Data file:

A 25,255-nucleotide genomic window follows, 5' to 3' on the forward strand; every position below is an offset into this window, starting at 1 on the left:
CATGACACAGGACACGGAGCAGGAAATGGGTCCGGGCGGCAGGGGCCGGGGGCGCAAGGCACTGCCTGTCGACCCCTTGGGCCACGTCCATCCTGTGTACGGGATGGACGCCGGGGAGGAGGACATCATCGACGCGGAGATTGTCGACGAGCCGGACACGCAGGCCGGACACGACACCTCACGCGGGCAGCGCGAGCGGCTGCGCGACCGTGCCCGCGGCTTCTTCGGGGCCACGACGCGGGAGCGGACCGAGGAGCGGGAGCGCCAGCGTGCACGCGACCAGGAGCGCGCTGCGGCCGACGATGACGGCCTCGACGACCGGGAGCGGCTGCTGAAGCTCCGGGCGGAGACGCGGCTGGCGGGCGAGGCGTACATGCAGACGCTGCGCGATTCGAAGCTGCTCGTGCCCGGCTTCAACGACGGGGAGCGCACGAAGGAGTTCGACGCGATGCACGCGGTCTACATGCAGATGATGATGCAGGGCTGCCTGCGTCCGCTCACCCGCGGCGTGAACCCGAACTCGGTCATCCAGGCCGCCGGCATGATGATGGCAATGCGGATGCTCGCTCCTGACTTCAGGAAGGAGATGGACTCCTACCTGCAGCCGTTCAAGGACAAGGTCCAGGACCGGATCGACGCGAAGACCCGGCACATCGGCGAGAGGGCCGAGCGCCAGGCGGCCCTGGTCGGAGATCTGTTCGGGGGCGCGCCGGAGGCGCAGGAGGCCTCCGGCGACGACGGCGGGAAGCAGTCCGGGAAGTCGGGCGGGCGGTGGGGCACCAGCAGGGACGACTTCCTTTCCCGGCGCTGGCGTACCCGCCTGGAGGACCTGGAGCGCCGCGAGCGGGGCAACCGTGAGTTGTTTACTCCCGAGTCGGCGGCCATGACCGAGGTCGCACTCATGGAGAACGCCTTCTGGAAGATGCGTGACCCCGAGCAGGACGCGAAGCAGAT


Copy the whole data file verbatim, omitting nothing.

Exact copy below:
A 25,255-nucleotide genomic window follows, 5' to 3' on the forward strand; every position below is an offset into this window, starting at 1 on the left:
CATGACACAGGACACGGAGCAGGAAATGGGTCCGGGCGGCAGGGGCCGGGGGCGCAAGGCACTGCCTGTCGACCCCTTGGGCCACGTCCATCCTGTGTACGGGATGGACGCCGGGGAGGAGGACATCATCGACGCGGAGATTGTCGACGAGCCGGACACGCAGGCCGGACACGACACCTCACGCGGGCAGCGCGAGCGGCTGCGCGACCGTGCCCGCGGCTTCTTCGGGGCCACGACGCGGGAGCGGACCGAGGAGCGGGAGCGCCAGCGTGCACGCGACCAGGAGCGCGCTGCGGCCGACGATGACGGCCTCGACGACCGGGAGCGGCTGCTGAAGCTCCGGGCGGAGACGCGGCTGGCGGGCGAGGCGTACATGCAGACGCTGCGCGATTCGAAGCTGCTCGTGCCCGGCTTCAACGACGGGGAGCGCACGAAGGAGTTCGACGCGATGCACGCGGTCTACATGCAGATGATGATGCAGGGCTGCCTGCGTCCGCTCACCCGCGGCGTGAACCCGAACTCGGTCATCCAGGCCGCCGGCATGATGATGGCAATGCGGATGCTCGCTCCTGACTTCAGGAAGGAGATGGACTCCTACCTGCAGCCGTTCAAGGACAAGGTCCAGGACCGGATCGACGCGAAGACCCGGCACATCGGCGAGAGGGCCGAGCGCCAGGCGGCCCTGGTCGGAGATCTGTTCGGGGGCGCGCCGGAGGCGCAGGAGGCCTCCGGCGACGACGGCGGGAAGCAGTCCGGGAAGTCGGGCGGGCGGTGGGGCACCAGCAGGGACGACTTCCTTTCCCGGCGCTGGCGTACCCGCCTGGAGGACCTGGAGCGCCGCGAGCGGGGCAACCGTGAGTTGTTTACTCCCGAGTCGGCGGCCATGACCGAGGTCGCACTCATGGAGAACGCCTTCTGGAAGATGCGTGACCCCGAGCAGGACGCGAAGCAGAT